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Open Access Research article

Cytotoxic activity of proteins isolated from extracts of Corydalis cava tubers in human cervical carcinoma HeLa cells

Robert Nawrot1*, Maria Wolun-Cholewa2, Wojciech Bialas3, Danuta Wyrzykowska1, Stanislaw Balcerkiewicz4 and Anna Gozdzicka-Jozefiak1

Author Affiliations

1 Department of Molecular Virology, Institute of Experimental Biology, Faculty of Biology, Adam Mickiewicz University, Umultowska 89, 61-614 Poznan, Poland

2 Department of Cell Biology, University of Medical Sciences, Rokietnicka 5d, 60-806 Poznan, Poland

3 Department of Biotechnology and Food Microbiology, Poznan University of Life Sciences, Wojska Polskiego 48, 60-627 Poznan, Poland

4 Department of Plant Ecology and Environment Protection, Institute of Environmental Biology, Faculty of Biology, Adam Mickiewicz University, Umultowska 89, 61-614 Poznan, Poland

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BMC Complementary and Alternative Medicine 2010, 10:78  doi:10.1186/1472-6882-10-78

Published: 17 December 2010

Abstract

Background

Corydalis cava Schweigg. & Koerte, the plant of numerous pharmacological activities, together with the studied earlier by our group Chelidonium majus L. (Greater Celandine), belong to the family Papaveraceae. The plant grows in Central and South Europe and produces the sizeable subterraneous tubers, empty inside, which are extremely resistant to various pathogen attacks. The Corydalis sp. tubers are a rich source of many biologically active substances, with the extensive use in European and Asian folk medicine. They have analgetic, sedating, narcotic, anti-inflammatory, anti-allergic and anti-tumour activities. On the other hand, there is no information about possible biological activities of proteins contained in Corydalis cava tubers.

Methods

Nucleolytic proteins were isolated from the tubers of C. cava by separation on a heparin column and tested for DNase activity. Protein fractions showing nucleolytic activity were tested for cytotoxic activity in human cervical carcinoma HeLa cells. Cultures of HeLa cells were conducted in the presence of three protein concentrations: 42, 83 and 167 ng/ml during 48 h. Viability of cell cultures was appraised using XTT colorimetric test. Protein fractions were separated and protein bands were excised and sent for identification by mass spectrometry (LC-ESI-MS/MS).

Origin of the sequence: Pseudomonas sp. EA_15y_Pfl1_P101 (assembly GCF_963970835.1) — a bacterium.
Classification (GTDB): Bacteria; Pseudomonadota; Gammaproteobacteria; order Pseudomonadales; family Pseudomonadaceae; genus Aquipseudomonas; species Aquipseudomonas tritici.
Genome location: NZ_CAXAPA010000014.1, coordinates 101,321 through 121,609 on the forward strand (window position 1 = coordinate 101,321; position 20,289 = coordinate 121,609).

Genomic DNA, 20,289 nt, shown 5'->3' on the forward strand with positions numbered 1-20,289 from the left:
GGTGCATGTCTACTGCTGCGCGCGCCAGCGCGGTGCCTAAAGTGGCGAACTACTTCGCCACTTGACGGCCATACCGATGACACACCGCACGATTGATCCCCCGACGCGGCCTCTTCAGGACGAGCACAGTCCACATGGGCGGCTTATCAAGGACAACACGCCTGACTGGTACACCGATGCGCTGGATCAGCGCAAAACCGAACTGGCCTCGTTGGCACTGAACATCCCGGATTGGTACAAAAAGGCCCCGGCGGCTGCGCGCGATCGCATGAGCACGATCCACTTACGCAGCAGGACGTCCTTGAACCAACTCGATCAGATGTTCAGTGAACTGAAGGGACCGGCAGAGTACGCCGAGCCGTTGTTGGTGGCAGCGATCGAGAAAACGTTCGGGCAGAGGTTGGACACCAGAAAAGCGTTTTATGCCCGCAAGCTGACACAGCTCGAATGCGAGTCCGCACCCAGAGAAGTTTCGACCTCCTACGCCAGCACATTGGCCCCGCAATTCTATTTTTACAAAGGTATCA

Results

The studied protein fractions showed an inhibiting effect on mitochondrial activity of HeLa cells, depending on the administered dose of proteins. The most pronounced effect was obtained with the highest concentration of the protein (167 ng/ml) - 43.45 ± 3% mitochondrial activity of HeLa cells were inhibited. Mass spectrometry results for the proteins of applied fractions showed that they contained plant defense- and pathogenesis-related (PR) proteins.

Conclusions

The cytotoxic effect of studied proteins toward HeLa cell line cells has been evident and dependent on increasing dose of the protein. The present study, most probably, represents the first investigations on the effect of purified PR proteins from tuber extracts of a pharmacologically active plant on cell lines.